Wait, I hear you ask in confusion, did I fall through a hole in space-time? Meople’s Magazine already did a review of Tokaido. It’s true, we did. But don’t worry, the space-time continuum is still intact as far as we know. We’re trying something new today and reviewing a smartphone/tablet app based on a boardgame. Funforge Digital released the digital version of Tokaido recently, and we’re lucky enough to get to review it. Digital Tokaido is available for Android and for iOS. We tried the iOS version, that’s also the one our pictures are from. There doesn’t seem to be any visual or functional difference between the two versions however.
So, I’m not going to explain Tokaido in detail again, if you’ve never heard of the game you might be interested in our original review. Without too many details, Tokaido is a game where the players travel Japan’s East Sea Road. Unusually, to win they don’t compete to arrive first but to have the richest experience along the way. Collect souvenirs, paint panoramas, meet other travelers and have the best meals, that’s how you want to travel the tokaido. Mechanically, your greatest challenge in Tokaido is to move along the strictly linear track in the way that will get you to the locations you need. That’s not as easy as it sounds, because all the places you can stop have space for one or at most two travelers, and the next to move is always the last along the track. Along the way, you will collect cards and sets of cards to score points at the end.
The Tokaido app is a faithful adaptation of the boardgame original. Everything is exactly as you know it from the gaming table, and if you don’t know it yet the tutorial does a good job to get you playing quickly. The first time you play in two players you even get an extra tutorial for the two player special rules. I’m a bad judge because I knew Tokaido before, but I think you won’t have any trouble playing after this introduction.
You have three options to play the game: alone against AI opponents, passing one device around (pass & play) or online. It’s not currently possible to mix human opponents with bots, you play either against flesh and blood opponents or against silicon ones. There also is no option to play on the local network or to choose your online opponents, so when playing online you’ll always be up against Randy Random. However, developer Funforge is working on a way to find the opponents you want in your game. All three options worked well for us, but some other users on the two app stores are complaining about crashes. But it’s a fresh release and Funforge is looking into those issues, so I expect things to work fine and dandy with another update or two. Just keep an eye on the latest release notes and the most recent reviews on the product pages.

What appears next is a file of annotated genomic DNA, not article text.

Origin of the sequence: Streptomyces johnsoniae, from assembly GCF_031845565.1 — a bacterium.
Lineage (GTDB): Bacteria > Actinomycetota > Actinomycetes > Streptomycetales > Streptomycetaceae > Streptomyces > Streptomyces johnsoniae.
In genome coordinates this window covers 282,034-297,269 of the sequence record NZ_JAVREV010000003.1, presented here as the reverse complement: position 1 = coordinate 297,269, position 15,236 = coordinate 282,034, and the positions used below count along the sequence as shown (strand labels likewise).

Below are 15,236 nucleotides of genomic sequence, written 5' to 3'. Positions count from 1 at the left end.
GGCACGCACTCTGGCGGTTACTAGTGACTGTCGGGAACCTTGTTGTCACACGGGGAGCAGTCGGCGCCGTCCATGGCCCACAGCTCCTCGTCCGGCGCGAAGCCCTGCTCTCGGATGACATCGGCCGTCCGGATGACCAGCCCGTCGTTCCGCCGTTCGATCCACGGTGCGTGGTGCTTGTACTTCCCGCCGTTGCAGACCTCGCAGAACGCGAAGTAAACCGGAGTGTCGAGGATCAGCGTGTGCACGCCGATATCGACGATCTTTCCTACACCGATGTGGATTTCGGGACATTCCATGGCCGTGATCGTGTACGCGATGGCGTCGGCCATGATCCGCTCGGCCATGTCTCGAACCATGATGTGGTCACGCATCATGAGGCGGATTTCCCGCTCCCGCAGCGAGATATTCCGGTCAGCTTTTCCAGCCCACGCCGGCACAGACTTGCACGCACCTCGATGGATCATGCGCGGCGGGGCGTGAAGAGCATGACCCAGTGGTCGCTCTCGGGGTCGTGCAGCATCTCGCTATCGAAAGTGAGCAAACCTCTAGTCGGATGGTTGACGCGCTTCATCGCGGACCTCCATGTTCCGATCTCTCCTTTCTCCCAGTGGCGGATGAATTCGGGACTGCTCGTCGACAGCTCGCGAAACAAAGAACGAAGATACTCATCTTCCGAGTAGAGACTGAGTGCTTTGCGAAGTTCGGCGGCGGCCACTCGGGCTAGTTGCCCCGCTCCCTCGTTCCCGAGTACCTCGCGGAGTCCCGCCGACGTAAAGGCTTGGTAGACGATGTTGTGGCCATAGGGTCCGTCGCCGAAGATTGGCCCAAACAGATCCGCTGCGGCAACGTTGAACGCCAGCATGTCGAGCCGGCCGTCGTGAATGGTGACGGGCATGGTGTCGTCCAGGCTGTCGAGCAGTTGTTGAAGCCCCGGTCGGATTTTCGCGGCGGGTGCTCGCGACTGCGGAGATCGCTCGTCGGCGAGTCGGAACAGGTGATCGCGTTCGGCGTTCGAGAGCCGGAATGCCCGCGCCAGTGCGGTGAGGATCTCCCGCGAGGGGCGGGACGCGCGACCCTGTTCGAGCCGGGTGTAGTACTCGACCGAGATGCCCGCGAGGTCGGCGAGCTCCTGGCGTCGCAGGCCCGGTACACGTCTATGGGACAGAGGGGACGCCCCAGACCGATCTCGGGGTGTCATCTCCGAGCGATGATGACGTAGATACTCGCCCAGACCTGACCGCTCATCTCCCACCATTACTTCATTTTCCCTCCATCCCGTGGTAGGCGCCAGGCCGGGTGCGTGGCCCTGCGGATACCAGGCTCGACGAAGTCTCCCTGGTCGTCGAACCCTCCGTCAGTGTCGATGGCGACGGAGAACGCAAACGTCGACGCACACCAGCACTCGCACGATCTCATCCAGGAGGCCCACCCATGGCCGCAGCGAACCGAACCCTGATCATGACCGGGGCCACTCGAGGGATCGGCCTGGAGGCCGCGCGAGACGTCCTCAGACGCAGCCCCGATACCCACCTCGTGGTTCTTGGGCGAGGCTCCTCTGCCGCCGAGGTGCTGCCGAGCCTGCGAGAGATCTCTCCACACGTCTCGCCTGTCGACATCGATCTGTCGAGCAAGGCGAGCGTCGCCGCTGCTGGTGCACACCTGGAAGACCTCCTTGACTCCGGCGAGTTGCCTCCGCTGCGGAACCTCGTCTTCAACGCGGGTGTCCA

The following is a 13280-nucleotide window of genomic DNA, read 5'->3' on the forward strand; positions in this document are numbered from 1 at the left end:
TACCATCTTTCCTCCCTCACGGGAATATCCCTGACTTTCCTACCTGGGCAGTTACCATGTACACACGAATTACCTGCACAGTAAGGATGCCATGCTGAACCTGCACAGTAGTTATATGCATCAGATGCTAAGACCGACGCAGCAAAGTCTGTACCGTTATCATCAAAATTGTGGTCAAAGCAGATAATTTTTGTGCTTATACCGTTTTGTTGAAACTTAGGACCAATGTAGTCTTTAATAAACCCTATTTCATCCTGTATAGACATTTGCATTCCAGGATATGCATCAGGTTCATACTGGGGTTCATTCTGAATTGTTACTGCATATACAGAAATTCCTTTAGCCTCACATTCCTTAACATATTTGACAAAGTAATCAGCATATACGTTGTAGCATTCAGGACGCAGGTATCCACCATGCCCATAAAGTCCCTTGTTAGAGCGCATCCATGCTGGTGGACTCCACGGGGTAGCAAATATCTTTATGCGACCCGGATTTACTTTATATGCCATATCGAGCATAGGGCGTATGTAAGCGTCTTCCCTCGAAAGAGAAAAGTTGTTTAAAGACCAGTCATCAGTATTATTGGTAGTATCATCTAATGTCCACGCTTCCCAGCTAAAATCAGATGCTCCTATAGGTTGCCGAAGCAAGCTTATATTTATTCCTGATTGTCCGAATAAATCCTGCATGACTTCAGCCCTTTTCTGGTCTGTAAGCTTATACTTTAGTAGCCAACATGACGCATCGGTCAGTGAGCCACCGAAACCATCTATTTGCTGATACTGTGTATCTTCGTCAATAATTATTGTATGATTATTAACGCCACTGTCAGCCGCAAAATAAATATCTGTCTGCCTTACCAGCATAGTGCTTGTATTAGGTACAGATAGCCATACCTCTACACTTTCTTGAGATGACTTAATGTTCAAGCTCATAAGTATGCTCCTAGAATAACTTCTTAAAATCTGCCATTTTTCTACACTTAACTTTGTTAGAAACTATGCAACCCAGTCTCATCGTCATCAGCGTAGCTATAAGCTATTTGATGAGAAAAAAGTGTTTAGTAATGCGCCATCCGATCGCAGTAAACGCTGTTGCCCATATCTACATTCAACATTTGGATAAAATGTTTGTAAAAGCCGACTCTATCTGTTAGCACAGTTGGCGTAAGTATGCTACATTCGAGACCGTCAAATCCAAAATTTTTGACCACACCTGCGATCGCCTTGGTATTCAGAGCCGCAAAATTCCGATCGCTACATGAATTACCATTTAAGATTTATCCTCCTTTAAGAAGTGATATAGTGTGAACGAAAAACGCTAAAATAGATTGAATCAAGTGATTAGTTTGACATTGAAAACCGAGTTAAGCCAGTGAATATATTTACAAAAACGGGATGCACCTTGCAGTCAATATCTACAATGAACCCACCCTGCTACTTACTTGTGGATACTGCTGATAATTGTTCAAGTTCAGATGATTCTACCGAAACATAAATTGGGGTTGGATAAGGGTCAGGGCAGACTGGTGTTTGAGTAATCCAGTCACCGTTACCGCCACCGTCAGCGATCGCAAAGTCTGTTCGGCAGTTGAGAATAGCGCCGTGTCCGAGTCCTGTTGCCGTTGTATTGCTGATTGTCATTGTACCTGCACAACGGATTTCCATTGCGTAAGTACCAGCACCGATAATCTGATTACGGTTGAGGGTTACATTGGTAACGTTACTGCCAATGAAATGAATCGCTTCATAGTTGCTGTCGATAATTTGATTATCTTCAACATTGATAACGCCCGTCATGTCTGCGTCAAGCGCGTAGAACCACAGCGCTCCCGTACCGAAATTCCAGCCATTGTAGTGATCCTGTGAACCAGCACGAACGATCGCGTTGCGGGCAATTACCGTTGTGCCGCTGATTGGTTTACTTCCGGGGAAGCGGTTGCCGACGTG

I always said that the Tokaido boardgame is one of the most beautiful boardgames I know, and that, too, made the jump to the digital version. The art is not the same, the app has everything in shiny, modern 3D, but the conversion is done well. The minimalist style I love in Tokaido, colorful spots on a pure white background, is still there and works just as well in three dimensions. The panoramas you can paint along the way are no longer cards you spread out into a picture but each is now a picture that you’ll successively add detail to. There is a little animation when your characters move along the road, but the app doesn’t add anything beyond that to distract from the boardgame origins.
If there is one downside to the app compared to the boardgame, then it’s the same that almost all such adaptations have: a lack of overview. You can easily see where your opponents are and what lies ahead on the road. Only looking past the next inn isn’t perfect, you can do it in the 3D view but not in the schematic view at the bottom of the screen. But that’s no big deal. Where the lack of overview is more annoying is in seeing your opponents card collection. You have to select every single opponent to see what they have. That’s not a specific problem of the Tokaido app, however, but a necessity because of the small screen. Even on a high def tablet, you just don’t have the same space you do on the living room table.
The Tokaido app is a great adaptation of the boardgame. If you want to play Tokaido on the bus, at the beach, or while doing 200 on the highway, then this is the way to do it. And of course you’d want that! Just please don’t play at 200 on the highway if you’re the driver…